"It's a great first step for the Barry administration," said D.C. Council member Bill Lightfoot (I-At Large), who briefly considered running against Barry in November's election. "He is off on the right track.

"I think for him personally this has to be a big boost too," Lightfoot said. "Every mayor wants to build visible projects during their administration, and now Marion knows he is going to have a centerpiece in the arena."

D.C. Council member Charlene Drew Jarvis (D-Ward 4), who heads the council's Economic Development Committee, said, "Barry's actions reaffirm that he is a good deal-maker who has the interests of the District's finances at heart."

The news conference called to announce the arena provided Barry a moment to shine, especially when Pollin heaped praise on him.

"When he makes a commitment, he keeps his word," Pollin said. And then, provoking great applause among Barry supporters as well as a broad smile on Barry's face, the sports entrepreneur said, "He can get things done."

Barry said he was "elated."

"I'm gratified. It's a good way to start my new administration, to hit a home run for the city," he said. "Now we have some hurdles, but the private financing takes off a lot of pressure."

Business owners in the area where the arena is to be built were delighted with the news, even if it means that some may have to relocate. "I do think it will bring a little prestige back downtown," said Gary Allentuck, co-owner of Allen Picture Frame Co., on Seventh Street NW between G and H streets, directly across from the arena site. "Maybe it will spur more positive development here. And maybe it will bring more people downtown to live."

Duane Wang, chairman of the Chinatown Steering Committee, said he and other business owners in the area are excited about the arena, but they are worried about parking, fearing their customers will be crowded out by arena visitors. "I think that we can work with Mr. Barry and try to smooth this out," he said.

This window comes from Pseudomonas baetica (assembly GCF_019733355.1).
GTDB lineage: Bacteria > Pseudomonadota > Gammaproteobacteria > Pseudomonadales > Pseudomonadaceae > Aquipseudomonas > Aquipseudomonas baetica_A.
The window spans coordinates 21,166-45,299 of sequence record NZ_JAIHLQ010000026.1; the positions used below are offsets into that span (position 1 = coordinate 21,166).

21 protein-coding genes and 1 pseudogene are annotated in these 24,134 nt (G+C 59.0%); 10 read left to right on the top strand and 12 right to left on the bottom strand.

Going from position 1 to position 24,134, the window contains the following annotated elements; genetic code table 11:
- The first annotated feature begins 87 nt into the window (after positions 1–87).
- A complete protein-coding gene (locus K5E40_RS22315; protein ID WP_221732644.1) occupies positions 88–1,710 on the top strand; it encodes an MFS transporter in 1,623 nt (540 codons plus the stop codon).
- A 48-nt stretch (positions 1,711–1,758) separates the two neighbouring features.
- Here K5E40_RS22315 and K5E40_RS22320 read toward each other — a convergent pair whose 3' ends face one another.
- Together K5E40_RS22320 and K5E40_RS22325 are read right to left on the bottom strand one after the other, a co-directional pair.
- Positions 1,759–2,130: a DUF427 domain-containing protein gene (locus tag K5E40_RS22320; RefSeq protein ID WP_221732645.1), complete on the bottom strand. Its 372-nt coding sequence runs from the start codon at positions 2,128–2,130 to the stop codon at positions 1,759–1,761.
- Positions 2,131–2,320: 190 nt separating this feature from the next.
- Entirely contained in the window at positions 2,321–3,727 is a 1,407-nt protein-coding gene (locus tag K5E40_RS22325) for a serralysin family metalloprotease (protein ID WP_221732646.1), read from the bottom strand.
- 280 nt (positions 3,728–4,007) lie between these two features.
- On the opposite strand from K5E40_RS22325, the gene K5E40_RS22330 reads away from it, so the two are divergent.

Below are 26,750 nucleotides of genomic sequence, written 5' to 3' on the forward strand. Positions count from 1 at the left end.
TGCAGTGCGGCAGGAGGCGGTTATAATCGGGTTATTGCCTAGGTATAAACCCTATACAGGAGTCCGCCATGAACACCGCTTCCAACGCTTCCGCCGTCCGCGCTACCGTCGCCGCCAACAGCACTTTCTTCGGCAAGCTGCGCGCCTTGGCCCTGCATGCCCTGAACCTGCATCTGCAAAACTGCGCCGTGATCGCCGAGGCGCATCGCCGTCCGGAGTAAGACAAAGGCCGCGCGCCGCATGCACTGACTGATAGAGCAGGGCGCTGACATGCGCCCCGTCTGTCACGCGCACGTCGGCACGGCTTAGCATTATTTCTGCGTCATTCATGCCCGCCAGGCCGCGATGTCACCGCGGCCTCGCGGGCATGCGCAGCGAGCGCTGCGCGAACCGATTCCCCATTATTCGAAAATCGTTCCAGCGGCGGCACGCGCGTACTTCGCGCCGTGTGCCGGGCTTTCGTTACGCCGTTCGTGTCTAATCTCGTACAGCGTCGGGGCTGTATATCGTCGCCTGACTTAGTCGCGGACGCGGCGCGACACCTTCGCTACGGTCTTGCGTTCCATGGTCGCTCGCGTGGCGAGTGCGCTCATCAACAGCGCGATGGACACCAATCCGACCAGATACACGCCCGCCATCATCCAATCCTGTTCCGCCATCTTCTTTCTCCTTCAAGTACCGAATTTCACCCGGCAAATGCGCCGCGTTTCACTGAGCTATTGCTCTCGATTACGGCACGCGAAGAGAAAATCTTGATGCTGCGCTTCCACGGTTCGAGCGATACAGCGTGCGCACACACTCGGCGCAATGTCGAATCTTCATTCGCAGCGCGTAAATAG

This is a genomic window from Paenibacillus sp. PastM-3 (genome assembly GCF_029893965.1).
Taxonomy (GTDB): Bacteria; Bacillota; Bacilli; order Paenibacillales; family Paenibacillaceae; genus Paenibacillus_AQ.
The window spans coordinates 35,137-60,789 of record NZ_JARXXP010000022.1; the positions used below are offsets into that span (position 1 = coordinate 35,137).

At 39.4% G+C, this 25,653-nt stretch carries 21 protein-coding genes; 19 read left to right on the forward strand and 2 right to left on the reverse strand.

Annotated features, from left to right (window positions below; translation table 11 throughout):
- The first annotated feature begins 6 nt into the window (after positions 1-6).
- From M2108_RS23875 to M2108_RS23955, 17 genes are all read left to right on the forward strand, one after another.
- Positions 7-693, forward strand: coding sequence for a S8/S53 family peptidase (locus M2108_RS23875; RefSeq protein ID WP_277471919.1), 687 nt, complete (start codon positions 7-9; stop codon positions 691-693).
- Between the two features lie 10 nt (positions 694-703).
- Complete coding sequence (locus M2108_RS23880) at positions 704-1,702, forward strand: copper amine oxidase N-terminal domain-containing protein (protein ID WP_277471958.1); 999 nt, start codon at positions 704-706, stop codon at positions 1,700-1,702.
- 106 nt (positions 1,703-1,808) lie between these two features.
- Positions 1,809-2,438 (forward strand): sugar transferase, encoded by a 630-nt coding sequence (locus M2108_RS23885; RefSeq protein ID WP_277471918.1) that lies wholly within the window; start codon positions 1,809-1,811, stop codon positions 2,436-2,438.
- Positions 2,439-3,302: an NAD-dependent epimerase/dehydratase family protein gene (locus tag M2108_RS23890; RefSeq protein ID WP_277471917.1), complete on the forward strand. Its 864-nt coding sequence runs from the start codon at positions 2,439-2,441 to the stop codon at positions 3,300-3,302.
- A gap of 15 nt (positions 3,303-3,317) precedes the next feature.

Dorn McGrath, director of the Institute for Urban Development Research at George Washington University, said he supported a downtown arena but also was concerned about parking at the proposed site as well as about street access.

"The idea of getting people from the suburbs to reacquaint themselves with the city and the good things downtown is a very positive idea. I just hope we don't build this on too small a scale or too small a site or with bad access, or it may prove to be an embarrassment."

Sports fans in the area said they would be delighted to use Metro to see teams in action, including the Georgetown University Hoyas and George Washington University Colonials basketball teams, who have said they also would play in the arena.

"I think it is great," said David Helms, who lives and works in Alexandria but was dining at Grand Slam, a sports bar in the Grand Hyatt Hotel on H Street NW. "I would hop on the Metro in a heartbeat."

Said Drum Walkins, 24, a D.C. resident who was walking near the arena site yesterday wearing a black Bullets cap: "I don't see why they are in Maryland anyway. If you call them the Washington Bullets, they ought to be here. And now they will be."

As for Webber, a new sports arena is exciting. "It does really matter to players," he said. "Usually the best teams play in the best arenas. ... It might help us play. I don't know for sure if it makes you play better, but it definitely helps our attitude."

Staff writer Mark Asher contributed to this report.

© Copyright 1997 The Washington Post Company